Coordination in maintenance outsourcing
In the first part of this thesis, we consider a manufacturer who has a process with an increasing failure rate over time. In order to improve the performance of the process, the following two types of maintenance activities are outsourced to an external contractor: (a) Preventive maintenance (PM) is performed periodically to improve the reliability of the process when the process is functional, and (b) corrective maintenance (CM) is used to restore the process to a specified condition when it fails. We consider three incentive contracts for inducing the contractor to select the maintenance policy that optimizes the total profit of the manufacturer and contractor. It is demonstrated that an incentive contract, based on a combination of a target uptime level and a bonus, (i) always leads to the desired win-win coordination, (ii) provides flexibility in allocating the extra profit generated from coordination, (iii) motivates the contractor and the manufacturer to continuously improve efficiency of maintenance operations, and (iv) is able to coordinate the improved system most of the time. In the second part of the thesis, we extend the one manufacturer - one maintenance contractor setting. We consider a manufacturer who has a process consisting of multiple stages. The manufacturer's revenue is determined by the minimum of uptimes among the manufacturing stages. The maintenance functions—preventive maintenance and corrective maintenance—of the manufacturing stages are outsourced to independent contractors. In order to achieve channel coordination in the maintenance chain, the manufacturer may offer incentive contracts to some or all of the contractors, depending on the failure rate functions, costs, and times associated with preventive maintenance and corrective maintenance. We propose using the incentive contract with uptime target level and bonus, defined in the first part of the thesis. In this research, we (a) develop a model for jointly determining the uptime target levels and bonus rates for the contractors which maximize system profit, (b) demonstrate the financial benefits of coordination and added flexibility in allocating the additional profit to the contractors, and (c) show the impact of individual stage maintenance times and costs on channel coordination and profits.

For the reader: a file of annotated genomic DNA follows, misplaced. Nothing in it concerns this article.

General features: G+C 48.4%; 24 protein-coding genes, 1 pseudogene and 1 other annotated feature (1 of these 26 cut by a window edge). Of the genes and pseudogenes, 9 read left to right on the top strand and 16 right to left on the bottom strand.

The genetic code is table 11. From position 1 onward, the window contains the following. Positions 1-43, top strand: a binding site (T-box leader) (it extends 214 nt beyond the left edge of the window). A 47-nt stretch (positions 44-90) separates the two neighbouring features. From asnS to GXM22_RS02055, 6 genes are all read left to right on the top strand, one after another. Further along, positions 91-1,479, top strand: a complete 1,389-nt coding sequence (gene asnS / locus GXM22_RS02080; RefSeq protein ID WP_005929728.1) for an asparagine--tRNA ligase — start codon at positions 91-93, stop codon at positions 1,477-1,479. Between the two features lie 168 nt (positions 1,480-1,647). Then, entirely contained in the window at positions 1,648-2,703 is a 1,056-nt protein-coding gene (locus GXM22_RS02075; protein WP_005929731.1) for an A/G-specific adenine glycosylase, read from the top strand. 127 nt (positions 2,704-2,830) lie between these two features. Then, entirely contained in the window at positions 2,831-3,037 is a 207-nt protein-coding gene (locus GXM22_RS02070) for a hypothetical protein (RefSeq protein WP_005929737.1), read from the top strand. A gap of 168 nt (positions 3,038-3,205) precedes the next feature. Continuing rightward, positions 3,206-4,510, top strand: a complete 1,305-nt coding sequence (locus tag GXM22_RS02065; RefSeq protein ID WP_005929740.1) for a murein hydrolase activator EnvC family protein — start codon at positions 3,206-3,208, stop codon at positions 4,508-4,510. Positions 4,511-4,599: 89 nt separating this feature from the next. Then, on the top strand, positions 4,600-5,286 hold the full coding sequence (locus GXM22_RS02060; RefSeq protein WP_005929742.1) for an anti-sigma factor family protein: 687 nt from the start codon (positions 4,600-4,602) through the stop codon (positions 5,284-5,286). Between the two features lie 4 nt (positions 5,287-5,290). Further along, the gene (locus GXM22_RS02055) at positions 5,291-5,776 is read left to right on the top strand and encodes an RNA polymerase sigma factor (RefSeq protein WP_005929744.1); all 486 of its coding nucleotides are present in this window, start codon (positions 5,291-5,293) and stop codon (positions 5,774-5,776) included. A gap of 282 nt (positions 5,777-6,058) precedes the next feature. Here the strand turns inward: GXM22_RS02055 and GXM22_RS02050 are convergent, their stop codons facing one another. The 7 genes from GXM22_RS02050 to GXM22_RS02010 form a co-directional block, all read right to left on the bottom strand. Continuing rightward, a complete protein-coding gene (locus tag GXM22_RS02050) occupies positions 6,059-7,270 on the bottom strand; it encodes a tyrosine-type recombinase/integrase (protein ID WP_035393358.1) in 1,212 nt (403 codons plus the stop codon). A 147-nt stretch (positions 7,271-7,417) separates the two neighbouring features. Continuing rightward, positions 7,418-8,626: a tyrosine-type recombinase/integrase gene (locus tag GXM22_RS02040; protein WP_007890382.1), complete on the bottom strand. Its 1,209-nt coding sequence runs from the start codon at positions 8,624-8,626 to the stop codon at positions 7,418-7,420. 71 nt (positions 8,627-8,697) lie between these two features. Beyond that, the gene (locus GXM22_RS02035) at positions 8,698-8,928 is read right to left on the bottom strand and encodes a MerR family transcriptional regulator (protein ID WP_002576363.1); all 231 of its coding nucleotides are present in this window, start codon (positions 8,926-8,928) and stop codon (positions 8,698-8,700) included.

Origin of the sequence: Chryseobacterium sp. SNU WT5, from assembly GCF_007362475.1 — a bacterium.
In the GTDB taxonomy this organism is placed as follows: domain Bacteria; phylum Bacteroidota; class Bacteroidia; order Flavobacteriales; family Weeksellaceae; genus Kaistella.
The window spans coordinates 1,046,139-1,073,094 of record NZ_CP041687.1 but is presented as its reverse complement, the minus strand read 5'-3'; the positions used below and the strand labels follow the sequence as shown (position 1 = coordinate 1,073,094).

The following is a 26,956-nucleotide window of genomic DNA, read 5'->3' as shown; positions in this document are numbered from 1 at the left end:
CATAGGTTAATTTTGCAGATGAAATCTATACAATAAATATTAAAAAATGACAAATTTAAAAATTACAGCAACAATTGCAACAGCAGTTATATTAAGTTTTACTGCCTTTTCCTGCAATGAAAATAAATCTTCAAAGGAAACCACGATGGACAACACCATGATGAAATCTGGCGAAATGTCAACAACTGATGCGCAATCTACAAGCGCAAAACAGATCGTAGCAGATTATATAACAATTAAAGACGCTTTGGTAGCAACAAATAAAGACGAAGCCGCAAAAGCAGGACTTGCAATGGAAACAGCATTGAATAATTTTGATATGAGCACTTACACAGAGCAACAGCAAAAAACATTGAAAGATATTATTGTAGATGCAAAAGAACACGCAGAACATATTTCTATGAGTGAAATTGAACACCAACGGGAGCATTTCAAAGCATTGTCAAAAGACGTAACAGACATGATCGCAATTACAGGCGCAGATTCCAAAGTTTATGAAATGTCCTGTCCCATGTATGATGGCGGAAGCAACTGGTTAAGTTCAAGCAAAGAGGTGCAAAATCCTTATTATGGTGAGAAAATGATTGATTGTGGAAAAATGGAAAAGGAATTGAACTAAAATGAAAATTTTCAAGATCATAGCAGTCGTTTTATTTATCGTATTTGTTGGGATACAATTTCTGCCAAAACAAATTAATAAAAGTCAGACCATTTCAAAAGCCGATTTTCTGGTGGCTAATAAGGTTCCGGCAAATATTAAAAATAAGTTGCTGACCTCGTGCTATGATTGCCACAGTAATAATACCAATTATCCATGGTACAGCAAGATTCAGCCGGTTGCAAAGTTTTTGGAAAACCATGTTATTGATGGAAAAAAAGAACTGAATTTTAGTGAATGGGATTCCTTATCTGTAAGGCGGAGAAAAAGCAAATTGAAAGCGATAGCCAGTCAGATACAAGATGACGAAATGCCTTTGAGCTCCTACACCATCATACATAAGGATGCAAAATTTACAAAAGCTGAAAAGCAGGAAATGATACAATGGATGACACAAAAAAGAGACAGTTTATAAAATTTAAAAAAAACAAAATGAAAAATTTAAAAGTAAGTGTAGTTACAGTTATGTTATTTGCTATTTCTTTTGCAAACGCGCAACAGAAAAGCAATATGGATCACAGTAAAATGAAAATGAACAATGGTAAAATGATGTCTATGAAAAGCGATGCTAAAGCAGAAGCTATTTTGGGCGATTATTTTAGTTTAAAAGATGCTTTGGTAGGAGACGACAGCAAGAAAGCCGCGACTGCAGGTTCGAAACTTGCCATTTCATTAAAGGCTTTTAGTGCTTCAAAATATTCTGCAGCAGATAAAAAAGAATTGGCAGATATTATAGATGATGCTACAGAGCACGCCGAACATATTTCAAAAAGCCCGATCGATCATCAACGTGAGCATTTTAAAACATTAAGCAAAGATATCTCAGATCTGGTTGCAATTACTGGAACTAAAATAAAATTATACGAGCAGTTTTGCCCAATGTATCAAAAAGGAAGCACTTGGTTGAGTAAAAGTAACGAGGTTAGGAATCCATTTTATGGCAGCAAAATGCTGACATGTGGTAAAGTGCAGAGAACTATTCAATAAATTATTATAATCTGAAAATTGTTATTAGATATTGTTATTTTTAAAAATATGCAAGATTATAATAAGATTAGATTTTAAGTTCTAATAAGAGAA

Tang, Purdue University.
Management|Operations research|Business costs
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